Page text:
1. Hi Sesil, if the Octa 75 had no grid then I would have had more bounce around the room which would have affected my exposure levels and light control on the foreground area too, not tremendously but enough that it made putting the grid on worth while. The other reason for the grid was that it will ‘harden’ the light a bit and give me more of a ‘sunlight’ feel on the shoulders/neck which is what I wanted given we were in a dungeon and I wanted it to look like a bright and airy cake shop! If you used a deep umbrella with good diffusion and a white interior to the umbrella then the resulting output would be very similar to the Octa 150 if the diameter of your deep umbrella was the same, your bigger difficulty though would have been space. The Octa 150 has a very thin profile so is easier to set up in a small space.

      If you go into your personal customer home page (link at the very top menu) go to our lighting compairson App and compare the 160cm white umbrella with the Octa 150 and you see how similar they can be but then go and watch the video of the shoot in the Lighting Modifier section to see the difference in handling.

      All the best

    2. Mr Taylor I love how detail you are and the way you build the shot thanks for this education. Question are you still using the 5dM3 I love or are you using mirrorless systems now thank.

      1. Thank you Jeff. I shoot mostly on Medium Format in the studio but also use the 5dmk3 and a Sony A7r too. We still have a lot of the Canon lenses from over the year but I haven’t upgraded the Canon body and we also have a lot of Sony lenses as we use them for much of our filming.

    1. Hi Guizz, If the room was much bigger then you would need to increase the power of the light but the principles of the direction of the light would be the same if that is what you wanted. However each scenario is different if it was a huge room like a warehouse then of course the walls wouldn’t be close enough to bounce light from. It may be that the room already has some daylight that you can utilise. These series of classes are designed to inspire and provide ideas but every shooting scenario is different. The most important thing is to build a fundamental understanding of how light works and how to use it and modify it and then you can apply that knowledge to almost any scenario. My suggestion is that you watch this section first to build your knowledge: https://visualeducation.com/section/lighting-theory-and-equipment/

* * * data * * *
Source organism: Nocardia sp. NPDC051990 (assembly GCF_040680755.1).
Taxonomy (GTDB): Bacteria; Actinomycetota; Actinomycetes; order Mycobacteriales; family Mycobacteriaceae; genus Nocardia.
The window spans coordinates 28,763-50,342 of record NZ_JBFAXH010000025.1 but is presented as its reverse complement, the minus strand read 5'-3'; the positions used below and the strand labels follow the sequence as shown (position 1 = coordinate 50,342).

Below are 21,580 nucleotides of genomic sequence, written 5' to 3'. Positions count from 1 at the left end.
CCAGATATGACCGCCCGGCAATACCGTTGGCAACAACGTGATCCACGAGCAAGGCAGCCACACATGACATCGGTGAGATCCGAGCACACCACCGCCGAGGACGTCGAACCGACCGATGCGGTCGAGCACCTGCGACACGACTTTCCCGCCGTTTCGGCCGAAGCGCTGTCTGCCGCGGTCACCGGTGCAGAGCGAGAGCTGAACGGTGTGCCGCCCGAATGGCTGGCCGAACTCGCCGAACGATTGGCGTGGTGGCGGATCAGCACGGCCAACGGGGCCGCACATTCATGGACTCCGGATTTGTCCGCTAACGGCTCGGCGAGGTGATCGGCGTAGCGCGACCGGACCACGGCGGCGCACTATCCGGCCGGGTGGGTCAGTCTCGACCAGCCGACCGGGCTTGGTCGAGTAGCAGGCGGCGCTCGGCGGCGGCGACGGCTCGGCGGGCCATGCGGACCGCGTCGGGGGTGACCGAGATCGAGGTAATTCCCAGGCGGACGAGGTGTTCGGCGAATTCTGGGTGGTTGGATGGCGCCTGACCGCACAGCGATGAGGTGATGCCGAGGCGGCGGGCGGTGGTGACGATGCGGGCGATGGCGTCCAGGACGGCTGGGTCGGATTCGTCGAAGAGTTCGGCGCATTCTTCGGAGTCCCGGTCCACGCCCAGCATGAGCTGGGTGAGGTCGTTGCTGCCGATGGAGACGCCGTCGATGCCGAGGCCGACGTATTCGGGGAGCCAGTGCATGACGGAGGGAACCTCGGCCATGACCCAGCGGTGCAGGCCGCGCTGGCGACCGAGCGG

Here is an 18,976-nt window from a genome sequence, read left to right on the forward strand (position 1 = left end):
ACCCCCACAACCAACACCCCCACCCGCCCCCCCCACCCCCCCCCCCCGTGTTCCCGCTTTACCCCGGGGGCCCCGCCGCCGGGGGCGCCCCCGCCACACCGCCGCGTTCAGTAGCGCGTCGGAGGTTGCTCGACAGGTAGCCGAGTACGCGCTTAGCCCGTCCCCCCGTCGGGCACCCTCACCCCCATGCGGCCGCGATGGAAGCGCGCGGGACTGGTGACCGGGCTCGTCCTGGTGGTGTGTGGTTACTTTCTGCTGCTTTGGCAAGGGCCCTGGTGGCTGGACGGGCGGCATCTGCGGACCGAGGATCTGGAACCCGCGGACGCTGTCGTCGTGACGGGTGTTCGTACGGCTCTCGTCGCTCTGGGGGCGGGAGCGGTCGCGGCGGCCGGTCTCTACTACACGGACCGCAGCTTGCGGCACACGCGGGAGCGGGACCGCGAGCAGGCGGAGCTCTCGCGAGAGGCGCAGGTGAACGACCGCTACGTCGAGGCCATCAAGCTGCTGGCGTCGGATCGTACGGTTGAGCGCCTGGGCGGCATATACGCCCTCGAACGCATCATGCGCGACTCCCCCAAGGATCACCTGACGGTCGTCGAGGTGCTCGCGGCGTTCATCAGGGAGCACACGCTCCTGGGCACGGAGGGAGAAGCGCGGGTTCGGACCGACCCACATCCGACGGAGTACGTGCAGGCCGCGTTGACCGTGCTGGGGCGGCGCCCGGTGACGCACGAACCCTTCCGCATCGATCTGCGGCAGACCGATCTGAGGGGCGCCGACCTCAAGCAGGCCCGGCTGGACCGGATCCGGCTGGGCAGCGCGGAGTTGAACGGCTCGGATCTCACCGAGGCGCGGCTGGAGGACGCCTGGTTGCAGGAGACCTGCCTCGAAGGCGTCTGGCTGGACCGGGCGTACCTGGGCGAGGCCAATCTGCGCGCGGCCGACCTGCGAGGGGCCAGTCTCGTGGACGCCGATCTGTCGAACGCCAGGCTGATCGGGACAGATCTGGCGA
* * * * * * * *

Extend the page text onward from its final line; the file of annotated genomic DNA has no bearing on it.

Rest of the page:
4. I admire the fact that 1) you think out loud 2) you solve problem on camera rather than preparing all your settings before recording and just explain.

    1. Hi Phillip, we just like to mix it up a bit and for these type of location shots 35mm FF is perfectly acceptable and often a bit quicker to work with.

  5. Hi Karl!

    I would like to Thank You all of your amazing Content. This looks really nice, natural, BUT the magic is that barebulb light with big white walls. What would you do with purple or orange etc. walls, if the walls were coloured, then the reflective light were colored too. How would you achive the same natural lightning?

    Thanks to you,

    1. Hi Patrick, thanks well we did have to be careful because I think I remember one end wall was purple. The good thing is that if you were to take 100 commercial premesis then 90 of them would have white or whiteish walls. For the others you’d have to use C-stands and hang up white sheets or simply go with a different lighting style. You can always only play the hand you were dealt, it’s how you can move things back into your favour that counts.

  6. Great stuff. I’m amazed at all the detail you’re able to notice (and fix) just using the small camera screen. I feel like there are always things I don’t notice until I get it home on the computer and then have to try and deal with in post. Really impressive work.

    1. Hi, I usually use a Manfrotto 058B on location but I didn’t have it on this trip so Urs loaned me one of his Foba tripods.

Leave a Comment